The Educational Talent Search, Project Stay and Upward Bound programs at Missouri Southern hosted the second annual TRIO Collaboration Day on Feb. 28.

Collaboration Day began last year as a way to convene area college and university TRIO personnel for idea sharing and the discussion of best practices in TRIO programs.

TRIO programs are federal outreach programs that provide services for students who are the first in their family to attend college, come from lower-income backgrounds or have a documented disability.  Upward Bound helps high-school students gain the skills necessary to persist through high school, enter post-secondary education and obtain a college degree.  Project Stay is a TRIO Student Support Services program that provides comprehensive resources to college students to increase bachelor degree attainment and assist with the transition to graduate studies or professional life.  Educational Talent Search serves students in sixth through 12th grade who demonstrate the potential to succeed at the postsecondary level and encourages secondary school completion and postsecondary enrollment through educational learning experiences and exposure to college campuses.

Fifty-five TRIO personnel representing 10 institutions participated in the training opportunity, an increase from 2013, when attendance was 45 personnel from seven institutions.  In addition to the MSSU TRIO programs, staff from Coffeyville Community College, Crowder College, Highland Community College, Independence Community College, Jefferson College, Neosho Community College, Northeastern Oklahoma A&M, Rogers State University and the University of Arkansas were in attendance.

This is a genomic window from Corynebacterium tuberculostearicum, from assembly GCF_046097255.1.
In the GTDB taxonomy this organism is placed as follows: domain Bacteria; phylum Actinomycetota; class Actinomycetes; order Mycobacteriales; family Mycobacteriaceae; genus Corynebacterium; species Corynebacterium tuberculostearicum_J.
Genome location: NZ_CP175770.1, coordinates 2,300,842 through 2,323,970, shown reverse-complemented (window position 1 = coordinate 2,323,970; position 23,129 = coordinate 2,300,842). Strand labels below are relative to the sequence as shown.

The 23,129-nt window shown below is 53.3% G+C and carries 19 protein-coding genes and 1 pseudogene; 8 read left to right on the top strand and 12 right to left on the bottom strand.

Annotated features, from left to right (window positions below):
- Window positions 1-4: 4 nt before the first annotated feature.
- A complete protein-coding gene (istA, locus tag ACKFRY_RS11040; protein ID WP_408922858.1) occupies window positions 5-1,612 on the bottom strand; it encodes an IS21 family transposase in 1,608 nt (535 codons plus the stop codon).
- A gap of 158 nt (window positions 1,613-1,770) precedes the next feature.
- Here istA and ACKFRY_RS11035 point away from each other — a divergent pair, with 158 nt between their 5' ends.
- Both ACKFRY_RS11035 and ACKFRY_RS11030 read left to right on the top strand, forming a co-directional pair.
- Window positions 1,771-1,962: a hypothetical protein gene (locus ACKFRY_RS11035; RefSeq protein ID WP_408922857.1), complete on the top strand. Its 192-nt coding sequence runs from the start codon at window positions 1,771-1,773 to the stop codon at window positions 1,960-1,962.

Collaboration Day consists of roundtable sessions focused on topics that are relevant to working with students in TRIO programs.  Instead of formal presentations, each session is an open discussion facilitated by a TRIO staff member.  Topics this year included Using Technology in TRIO, Community Partnerships, Successful Workshop Design, and Recordkeeping and Documentation.  The day concluded with an open forum for the discussion of pressing topics not covered during other sessions.

“The Trio Collaboration Day was a great time to collaborate with other professionals,” said Robin Hicklin, director of MSSU’s Upward Bound program.  “We were able to discuss key issues confronting first-generation/low-income students and identify opportunities to improve their success in college.”

Mark Lloyd, dean of Student Engagement and Retention, addressed Collaboration Day attendees to kick of the day, and sat in on several sessions.

“The level of support that we have for each other in TRIO programs is significant,” said Lloyd. “The opportunity for the TRIO programs to come together is beneficial in helping to develop efficient and effective programing ideas that will benefit the students we serve. This support is what helps TRIO programs to continually improve their ability to help students achieve a college degree.”

MSSU TRIO programs look forward to hosting another Collaboration Day event in 2015.